• Duration165 min

An hour south of Tokyo, within the boundaries of the city of Zushi, lies the Ikego Hills, a 300 Hectare area engirdled by a perimeter fence, of which a third plays host to the families of U.S. servicemen stationed at nearby Yokosuka naval base, with the remainder a densely-forested conservation area. All remain strictly off-limits to non-military personnel, including the local inhabitants originally relocated from their homes to make room for an ammunition dump built by the Imperial Navy in 1941. Controversially allocated to the American military by the central government, the land has taken on a highly politicized aspect, with opposition from local citizens groups in the 1980s representing Japan’s first major green movement and calling into question the arrangement between the two countries that allows America to maintain a military presence in Japan over fifty years after the occupation. Following the lead taken by Tsuchimoto Noriaki and the Ogawa Pro collective’s later works, Fujiwara’s mesmerising documentary is political without being polemic, adopting a measured and discursive approach that takes within its scope the area’s entire ecosystem, with due emphasis given to its human elements and their histories.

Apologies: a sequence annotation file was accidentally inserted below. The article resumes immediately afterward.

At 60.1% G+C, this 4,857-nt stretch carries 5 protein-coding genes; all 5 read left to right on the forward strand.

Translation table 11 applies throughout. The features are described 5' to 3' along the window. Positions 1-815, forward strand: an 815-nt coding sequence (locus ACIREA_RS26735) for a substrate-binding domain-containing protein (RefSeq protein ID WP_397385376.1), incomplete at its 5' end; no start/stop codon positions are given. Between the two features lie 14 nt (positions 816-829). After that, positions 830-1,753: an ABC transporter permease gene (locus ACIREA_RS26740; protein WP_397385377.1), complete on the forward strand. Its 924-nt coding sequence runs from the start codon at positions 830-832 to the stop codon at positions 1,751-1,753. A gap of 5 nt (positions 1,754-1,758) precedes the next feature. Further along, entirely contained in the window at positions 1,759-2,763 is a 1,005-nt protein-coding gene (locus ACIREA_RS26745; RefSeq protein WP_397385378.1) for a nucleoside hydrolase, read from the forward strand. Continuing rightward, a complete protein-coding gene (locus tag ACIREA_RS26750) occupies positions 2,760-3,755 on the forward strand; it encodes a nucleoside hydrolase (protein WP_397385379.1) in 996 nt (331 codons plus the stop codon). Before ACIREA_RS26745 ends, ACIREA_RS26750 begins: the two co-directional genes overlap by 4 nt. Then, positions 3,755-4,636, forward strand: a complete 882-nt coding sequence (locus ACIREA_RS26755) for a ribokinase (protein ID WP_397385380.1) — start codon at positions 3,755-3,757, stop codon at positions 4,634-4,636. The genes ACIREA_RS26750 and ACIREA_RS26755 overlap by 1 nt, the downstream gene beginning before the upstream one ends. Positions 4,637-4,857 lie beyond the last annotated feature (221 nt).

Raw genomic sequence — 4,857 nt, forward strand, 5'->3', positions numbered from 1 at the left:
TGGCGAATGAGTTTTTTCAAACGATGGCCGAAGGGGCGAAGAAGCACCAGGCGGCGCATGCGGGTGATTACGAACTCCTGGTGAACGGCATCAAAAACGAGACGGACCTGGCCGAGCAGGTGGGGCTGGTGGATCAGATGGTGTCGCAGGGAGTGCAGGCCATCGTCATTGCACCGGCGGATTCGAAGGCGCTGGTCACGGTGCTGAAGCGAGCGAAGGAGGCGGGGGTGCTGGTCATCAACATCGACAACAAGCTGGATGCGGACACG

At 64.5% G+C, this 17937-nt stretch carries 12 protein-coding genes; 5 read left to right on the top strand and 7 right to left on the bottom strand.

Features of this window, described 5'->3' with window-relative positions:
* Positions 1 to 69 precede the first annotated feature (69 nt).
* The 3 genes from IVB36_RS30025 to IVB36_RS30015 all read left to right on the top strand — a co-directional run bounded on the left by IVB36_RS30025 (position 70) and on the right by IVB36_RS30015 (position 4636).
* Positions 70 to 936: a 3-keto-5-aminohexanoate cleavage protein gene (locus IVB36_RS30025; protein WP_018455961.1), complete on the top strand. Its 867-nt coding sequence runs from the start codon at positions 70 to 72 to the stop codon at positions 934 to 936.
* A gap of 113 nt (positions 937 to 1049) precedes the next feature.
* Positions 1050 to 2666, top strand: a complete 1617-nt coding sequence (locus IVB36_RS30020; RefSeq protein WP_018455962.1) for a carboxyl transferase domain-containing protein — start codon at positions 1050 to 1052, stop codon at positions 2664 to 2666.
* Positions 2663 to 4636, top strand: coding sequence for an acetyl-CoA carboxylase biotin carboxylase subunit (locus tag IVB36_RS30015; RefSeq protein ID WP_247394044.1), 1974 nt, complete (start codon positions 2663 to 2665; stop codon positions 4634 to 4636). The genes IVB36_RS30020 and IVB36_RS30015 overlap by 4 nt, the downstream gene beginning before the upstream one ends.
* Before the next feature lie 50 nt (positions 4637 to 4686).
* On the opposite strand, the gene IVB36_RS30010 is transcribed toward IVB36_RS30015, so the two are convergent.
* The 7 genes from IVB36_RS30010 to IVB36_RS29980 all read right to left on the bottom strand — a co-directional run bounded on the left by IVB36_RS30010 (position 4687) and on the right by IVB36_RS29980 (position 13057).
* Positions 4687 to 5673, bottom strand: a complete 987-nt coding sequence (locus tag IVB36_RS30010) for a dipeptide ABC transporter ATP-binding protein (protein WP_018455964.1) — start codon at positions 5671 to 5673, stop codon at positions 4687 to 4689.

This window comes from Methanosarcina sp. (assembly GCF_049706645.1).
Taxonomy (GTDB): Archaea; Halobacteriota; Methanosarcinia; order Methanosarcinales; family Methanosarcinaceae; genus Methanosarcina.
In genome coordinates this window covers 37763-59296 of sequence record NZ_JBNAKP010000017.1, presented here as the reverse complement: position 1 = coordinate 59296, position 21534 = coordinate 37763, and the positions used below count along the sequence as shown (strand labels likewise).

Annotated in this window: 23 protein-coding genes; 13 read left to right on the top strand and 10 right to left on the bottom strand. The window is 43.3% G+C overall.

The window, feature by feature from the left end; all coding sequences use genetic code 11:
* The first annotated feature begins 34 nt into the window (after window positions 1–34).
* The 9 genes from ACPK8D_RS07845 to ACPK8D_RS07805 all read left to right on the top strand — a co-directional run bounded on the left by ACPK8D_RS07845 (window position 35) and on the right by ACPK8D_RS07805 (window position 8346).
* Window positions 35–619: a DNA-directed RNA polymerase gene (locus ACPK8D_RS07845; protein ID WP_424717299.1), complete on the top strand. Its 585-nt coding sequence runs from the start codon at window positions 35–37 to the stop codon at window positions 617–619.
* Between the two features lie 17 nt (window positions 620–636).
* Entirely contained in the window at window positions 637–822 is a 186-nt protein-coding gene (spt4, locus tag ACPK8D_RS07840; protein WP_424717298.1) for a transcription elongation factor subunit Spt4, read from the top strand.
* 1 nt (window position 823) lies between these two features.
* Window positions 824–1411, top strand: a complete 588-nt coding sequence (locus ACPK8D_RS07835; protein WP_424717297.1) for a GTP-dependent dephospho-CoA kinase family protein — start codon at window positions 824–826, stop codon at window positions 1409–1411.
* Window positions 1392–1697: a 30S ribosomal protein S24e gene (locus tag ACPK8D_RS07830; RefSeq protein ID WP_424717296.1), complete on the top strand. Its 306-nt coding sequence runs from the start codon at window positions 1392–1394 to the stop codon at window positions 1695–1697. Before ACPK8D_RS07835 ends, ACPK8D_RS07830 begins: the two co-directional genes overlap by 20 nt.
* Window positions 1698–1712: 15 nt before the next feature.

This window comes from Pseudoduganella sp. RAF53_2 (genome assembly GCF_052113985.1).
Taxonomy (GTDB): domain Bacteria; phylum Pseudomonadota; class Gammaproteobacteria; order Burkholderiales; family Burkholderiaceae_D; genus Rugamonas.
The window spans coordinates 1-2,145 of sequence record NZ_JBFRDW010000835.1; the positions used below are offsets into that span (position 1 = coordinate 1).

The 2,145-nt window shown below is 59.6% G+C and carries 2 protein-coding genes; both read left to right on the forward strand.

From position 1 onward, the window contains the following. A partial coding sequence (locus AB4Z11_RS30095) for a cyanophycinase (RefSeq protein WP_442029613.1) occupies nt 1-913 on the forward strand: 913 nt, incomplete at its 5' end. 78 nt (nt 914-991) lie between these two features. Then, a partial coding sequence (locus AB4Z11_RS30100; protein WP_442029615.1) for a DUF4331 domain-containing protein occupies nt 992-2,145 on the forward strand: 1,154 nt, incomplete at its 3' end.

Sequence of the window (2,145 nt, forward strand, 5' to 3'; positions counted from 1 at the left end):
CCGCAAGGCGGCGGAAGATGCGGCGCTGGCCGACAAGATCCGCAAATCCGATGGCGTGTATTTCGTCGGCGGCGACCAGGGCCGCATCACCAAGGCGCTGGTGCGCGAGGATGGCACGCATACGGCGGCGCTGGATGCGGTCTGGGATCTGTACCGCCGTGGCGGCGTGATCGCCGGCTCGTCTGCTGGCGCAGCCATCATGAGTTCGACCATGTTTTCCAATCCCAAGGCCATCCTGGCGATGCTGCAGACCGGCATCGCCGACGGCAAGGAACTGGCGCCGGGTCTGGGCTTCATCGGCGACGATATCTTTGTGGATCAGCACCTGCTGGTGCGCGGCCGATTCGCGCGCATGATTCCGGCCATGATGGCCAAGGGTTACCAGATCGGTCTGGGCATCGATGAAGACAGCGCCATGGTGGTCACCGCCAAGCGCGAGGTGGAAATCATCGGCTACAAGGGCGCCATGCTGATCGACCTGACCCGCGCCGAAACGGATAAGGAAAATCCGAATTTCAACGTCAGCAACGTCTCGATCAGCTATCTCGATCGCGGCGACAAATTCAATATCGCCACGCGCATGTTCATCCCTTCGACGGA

• Director(s): Toshi Fujiwara
  • Producer(s): Takaharu Yasuoka
  • Country: Japan
  • Language: Japanese
  • Format: Video HDCam
  • Premiere status: None
Sound Design(s):
historical advisor(s):
Sales Contact

Toshi Fujiwara conductor71(at)mac.com